I arrive in Quin at about 3.30 and adjourn to a local hostelry for a coffee. There is a solitary soul at the bar and he is getting into a bit of a tizzy. He’s glued to the large screen and it’s neck and neck as they’re coming into the straight. Ten seconds later he is holding his head in his hands like a holidaymaker who forgot to set the handbrake and is now watching his car go over the cliff.
“Jesus Christ, Jesus Christ, I knew I shoulda backed the bastard. I fucken knew it, I knew it”
The girl behind the counter doesn’t take her eyes from her iphone, but says,
“Hard luck again, Tommy”
“I coulda got threes on him” he says, “The bastard”, and feigns to bang his head off the counter a couple of times for my benefit.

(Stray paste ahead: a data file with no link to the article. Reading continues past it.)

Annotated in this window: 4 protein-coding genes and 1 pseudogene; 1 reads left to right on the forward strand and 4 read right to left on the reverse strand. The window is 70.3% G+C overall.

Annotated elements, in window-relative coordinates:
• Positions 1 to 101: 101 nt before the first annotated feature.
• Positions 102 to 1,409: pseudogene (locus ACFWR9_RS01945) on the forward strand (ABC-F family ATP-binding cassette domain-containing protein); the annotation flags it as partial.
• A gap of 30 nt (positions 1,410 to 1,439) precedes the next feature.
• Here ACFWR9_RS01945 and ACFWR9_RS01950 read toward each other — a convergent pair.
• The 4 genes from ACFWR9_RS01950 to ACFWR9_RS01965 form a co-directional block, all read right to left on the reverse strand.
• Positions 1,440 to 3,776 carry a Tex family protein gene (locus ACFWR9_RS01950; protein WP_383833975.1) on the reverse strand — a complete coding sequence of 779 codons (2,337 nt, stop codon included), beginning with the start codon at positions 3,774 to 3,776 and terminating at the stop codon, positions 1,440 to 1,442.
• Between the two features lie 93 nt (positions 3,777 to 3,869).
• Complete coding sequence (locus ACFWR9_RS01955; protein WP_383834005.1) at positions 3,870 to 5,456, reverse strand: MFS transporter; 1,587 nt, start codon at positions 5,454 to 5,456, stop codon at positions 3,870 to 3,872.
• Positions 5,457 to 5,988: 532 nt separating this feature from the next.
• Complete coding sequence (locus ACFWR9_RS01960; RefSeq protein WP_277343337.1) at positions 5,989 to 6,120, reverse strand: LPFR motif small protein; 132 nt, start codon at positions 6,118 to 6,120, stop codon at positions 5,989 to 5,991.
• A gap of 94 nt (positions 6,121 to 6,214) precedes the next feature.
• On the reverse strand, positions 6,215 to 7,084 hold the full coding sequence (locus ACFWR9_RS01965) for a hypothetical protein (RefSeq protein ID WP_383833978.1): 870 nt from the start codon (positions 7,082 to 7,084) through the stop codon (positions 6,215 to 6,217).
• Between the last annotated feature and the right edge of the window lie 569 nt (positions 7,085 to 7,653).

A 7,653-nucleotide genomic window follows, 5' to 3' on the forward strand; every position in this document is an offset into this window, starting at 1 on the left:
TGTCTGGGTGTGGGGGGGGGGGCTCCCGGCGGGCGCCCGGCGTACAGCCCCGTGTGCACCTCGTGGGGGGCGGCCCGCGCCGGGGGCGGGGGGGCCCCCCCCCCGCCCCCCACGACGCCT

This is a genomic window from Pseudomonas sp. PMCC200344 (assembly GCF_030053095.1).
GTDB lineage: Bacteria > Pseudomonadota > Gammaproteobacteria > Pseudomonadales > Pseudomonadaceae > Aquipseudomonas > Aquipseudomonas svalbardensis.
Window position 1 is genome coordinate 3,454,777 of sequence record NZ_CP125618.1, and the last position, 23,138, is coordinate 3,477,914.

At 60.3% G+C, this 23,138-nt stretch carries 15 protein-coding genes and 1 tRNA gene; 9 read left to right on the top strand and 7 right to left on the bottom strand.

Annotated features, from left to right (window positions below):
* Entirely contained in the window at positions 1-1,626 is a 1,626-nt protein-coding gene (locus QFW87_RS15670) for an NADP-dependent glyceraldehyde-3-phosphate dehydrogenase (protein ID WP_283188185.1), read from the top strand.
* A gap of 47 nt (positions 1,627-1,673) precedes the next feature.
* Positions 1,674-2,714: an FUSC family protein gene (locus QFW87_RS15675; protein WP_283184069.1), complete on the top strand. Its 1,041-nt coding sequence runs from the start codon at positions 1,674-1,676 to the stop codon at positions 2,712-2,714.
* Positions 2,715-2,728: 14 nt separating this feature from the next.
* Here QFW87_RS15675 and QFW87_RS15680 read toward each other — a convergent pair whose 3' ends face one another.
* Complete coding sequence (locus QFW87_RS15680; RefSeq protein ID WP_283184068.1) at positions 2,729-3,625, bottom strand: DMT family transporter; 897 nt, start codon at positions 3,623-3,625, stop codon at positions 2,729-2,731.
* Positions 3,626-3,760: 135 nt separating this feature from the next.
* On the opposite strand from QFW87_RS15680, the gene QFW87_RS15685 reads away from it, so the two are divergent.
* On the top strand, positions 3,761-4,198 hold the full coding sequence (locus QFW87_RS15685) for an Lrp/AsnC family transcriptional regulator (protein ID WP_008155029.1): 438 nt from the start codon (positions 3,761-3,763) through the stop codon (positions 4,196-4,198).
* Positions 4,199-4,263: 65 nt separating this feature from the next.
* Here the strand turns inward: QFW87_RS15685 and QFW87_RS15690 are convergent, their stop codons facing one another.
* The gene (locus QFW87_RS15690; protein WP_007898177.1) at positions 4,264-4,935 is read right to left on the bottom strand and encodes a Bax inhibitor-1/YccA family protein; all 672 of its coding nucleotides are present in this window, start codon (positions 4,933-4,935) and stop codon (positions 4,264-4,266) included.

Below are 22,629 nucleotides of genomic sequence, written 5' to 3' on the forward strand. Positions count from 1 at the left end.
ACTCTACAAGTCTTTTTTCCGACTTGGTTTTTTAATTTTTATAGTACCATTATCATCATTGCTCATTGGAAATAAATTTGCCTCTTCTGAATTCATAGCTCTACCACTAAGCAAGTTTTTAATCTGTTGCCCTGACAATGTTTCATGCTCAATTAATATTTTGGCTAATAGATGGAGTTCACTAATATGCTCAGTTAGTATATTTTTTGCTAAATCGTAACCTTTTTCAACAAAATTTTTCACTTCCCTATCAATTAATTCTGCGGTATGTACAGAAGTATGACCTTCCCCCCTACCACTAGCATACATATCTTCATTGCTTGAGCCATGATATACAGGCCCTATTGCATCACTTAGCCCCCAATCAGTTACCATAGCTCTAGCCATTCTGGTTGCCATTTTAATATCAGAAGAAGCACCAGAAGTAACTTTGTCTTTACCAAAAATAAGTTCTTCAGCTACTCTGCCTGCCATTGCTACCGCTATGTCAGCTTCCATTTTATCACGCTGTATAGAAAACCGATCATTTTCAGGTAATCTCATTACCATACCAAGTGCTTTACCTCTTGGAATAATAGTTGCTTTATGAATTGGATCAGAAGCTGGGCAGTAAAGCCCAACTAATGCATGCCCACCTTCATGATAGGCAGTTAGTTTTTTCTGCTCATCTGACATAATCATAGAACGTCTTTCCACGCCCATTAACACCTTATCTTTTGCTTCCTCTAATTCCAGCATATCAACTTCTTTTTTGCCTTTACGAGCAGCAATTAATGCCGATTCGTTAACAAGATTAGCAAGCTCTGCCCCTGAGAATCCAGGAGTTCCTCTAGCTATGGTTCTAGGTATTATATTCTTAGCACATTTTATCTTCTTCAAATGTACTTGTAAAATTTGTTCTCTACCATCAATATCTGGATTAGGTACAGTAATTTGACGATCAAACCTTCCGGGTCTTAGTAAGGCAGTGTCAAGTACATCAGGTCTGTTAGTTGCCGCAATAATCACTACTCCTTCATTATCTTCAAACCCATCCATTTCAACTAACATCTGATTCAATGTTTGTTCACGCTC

I order a coffee and ring Terry. Terry arrives and brings me to The Abbey Tavern and books me in. He tells me that he and P.J have a couple of things planned for the afternoon. A visit to the home of Robbie McMahon, and a chat with a local historian, but first there is a photographer from the Clare Champion who wants a couple of shots for next weeks edition. He insists on getting the committee, the abbey, the poster for the gig, and me into the same picture. If he could have squeezed in the Poll Na Brón dolmen as well, I’m sure it would have made his day?
Terry and P.J have obviously been reading my blurb and I thank them for taking the trouble to put this stuff in place.
Robbie lives within an asse’s roar of the fair site of Spancilhill, and to my shame I’m unaware of his prowess as a singer. Robbie’s wife makes the three of us welcome and P.J does the introducing. P.J and Robbie exchange banter about the characters in the song…the Tailor Quigley, Father Dan, etc.
“Give us a verse of it,”says P.J.
“A verse a what?” says Robbie whose 85 year old ears are suspect.
“The Hill” says P.J.